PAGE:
I used the inventories to “walk through” the house of the dead, seeing everything that the committee saw as they noted, tallied, and evaluated the detritus left behind at death.
The earliest European houses in my part of New England were two-room affairs: the Hall (think ), where the family did most of its eating and sleeping, and the Great Room, where they worked during winter months.
), a three-car garage, and above all a , because their three sons play hockey and have the heroic amounts of gear that kids lug around with them from dawn-streaked rink to rink.
The couple’s ultimate choice features a mudroom I wouldn’t mind actually living in: a gleaming white space featuring a built-in hall tree with four bays for storage, state-of-the-art front-loading laundry equipment, and a slate-tiled floor with subsurface heating. They’re literally liminal spaces, areas not meant for actually living, but rather to shed the accouterments of snow, rain, and mud.
I don’t think the first European settlers were terribly concerned with mud.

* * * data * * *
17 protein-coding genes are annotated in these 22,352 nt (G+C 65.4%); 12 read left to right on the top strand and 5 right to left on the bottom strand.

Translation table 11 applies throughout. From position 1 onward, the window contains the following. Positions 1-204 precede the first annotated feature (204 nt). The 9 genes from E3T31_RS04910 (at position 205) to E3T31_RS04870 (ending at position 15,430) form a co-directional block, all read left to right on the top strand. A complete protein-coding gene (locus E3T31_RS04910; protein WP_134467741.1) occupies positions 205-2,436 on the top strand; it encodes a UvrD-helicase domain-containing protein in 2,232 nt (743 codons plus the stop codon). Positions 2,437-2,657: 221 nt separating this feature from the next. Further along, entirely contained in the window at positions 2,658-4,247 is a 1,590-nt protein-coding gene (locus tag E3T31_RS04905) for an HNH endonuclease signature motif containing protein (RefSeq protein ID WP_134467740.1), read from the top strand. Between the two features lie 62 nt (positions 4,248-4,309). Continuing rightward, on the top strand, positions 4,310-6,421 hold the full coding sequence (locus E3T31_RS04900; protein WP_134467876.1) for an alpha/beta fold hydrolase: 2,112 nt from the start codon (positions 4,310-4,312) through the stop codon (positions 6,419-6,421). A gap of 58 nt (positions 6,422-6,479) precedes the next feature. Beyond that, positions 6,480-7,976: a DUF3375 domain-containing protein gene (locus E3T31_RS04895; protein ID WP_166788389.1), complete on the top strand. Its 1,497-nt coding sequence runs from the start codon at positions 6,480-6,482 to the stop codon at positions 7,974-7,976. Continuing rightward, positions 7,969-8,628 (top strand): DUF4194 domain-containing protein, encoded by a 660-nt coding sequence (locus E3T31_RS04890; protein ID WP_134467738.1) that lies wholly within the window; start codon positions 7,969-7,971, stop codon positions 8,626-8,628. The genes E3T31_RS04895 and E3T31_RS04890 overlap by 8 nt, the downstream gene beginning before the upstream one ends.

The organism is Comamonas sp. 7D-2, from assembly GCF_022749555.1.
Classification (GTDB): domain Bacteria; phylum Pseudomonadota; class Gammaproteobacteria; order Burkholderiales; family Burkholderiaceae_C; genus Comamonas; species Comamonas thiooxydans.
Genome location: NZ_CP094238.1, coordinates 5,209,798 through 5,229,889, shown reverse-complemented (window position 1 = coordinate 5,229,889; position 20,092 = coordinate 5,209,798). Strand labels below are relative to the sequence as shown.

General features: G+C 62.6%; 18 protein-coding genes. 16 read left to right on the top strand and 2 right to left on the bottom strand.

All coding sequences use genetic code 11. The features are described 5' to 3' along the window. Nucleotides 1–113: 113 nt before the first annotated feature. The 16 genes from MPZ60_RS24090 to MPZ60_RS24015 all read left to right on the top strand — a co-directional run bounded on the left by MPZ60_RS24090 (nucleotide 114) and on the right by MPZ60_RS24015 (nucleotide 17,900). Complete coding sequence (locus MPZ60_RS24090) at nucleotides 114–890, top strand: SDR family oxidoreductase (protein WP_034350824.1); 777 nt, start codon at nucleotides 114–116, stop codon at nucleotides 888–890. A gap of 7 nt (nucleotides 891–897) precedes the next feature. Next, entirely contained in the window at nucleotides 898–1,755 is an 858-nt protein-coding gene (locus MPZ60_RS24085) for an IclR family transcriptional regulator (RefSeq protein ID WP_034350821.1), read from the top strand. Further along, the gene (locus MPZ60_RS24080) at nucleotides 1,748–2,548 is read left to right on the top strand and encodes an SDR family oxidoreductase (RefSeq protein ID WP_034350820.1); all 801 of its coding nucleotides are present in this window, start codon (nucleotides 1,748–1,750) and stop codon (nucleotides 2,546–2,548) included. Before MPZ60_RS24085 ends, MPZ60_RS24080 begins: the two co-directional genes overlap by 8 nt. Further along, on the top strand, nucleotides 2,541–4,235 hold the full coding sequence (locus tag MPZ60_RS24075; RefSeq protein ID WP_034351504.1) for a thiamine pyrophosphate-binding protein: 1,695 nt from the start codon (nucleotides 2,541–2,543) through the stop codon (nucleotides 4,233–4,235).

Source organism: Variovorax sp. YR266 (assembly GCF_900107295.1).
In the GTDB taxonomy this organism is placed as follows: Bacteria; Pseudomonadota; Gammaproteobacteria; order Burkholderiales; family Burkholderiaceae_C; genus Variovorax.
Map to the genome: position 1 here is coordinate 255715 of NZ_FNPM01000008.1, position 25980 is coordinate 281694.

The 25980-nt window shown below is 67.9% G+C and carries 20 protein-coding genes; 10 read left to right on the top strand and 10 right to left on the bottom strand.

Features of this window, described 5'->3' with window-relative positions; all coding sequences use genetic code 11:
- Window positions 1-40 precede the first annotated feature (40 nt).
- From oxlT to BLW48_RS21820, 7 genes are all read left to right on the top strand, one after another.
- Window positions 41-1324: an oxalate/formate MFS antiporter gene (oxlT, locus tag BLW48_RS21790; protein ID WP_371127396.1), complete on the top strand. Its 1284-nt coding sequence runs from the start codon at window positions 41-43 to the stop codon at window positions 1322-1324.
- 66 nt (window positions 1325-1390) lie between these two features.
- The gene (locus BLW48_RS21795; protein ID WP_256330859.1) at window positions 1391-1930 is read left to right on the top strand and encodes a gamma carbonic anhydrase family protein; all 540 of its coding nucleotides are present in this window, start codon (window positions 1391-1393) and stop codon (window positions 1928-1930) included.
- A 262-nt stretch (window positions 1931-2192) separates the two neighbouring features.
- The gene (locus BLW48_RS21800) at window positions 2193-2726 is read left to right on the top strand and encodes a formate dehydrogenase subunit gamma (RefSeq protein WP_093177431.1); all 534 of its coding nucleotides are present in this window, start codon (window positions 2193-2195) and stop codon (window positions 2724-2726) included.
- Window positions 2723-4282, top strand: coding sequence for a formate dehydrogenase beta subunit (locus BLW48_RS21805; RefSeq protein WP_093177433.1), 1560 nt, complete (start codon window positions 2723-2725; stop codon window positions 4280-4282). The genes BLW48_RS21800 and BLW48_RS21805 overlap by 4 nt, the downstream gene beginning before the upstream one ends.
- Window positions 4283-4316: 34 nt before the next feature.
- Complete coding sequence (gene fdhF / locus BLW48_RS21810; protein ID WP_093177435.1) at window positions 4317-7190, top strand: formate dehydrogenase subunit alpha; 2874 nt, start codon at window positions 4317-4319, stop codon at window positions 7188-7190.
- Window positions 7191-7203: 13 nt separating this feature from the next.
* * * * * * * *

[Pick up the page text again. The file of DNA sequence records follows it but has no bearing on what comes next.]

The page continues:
I spent a lot of time peeking into their houses like a creepy, time-traveling voyeur. I wasn’t that good at standing in front of a classroom of students whose interest level could be rated as mild, but my research provided me with an excuse to while away a winter’s day studying 18th-century probate records.
These forms, developed at the height of the Cold War, felt patriotic at an anxious time when those values were perceived to be under siege.
It shouldn’t surprise us that home builders incorporated comforting features like mudrooms to connect us to our Revolutionary past, even as Sputnik soared into the atmosphere and Rosa Parks declined to give up her seat on the bus.
It first appeared in the mid-1950s, timed with the arc of tract house development and the appearance of less formal entryways at the sides and backs of houses.
The suburbanites who bought these houses liked tidiness and, as more people after World War II drove automobiles, there was a desire for a transitional space between the garage and the house proper.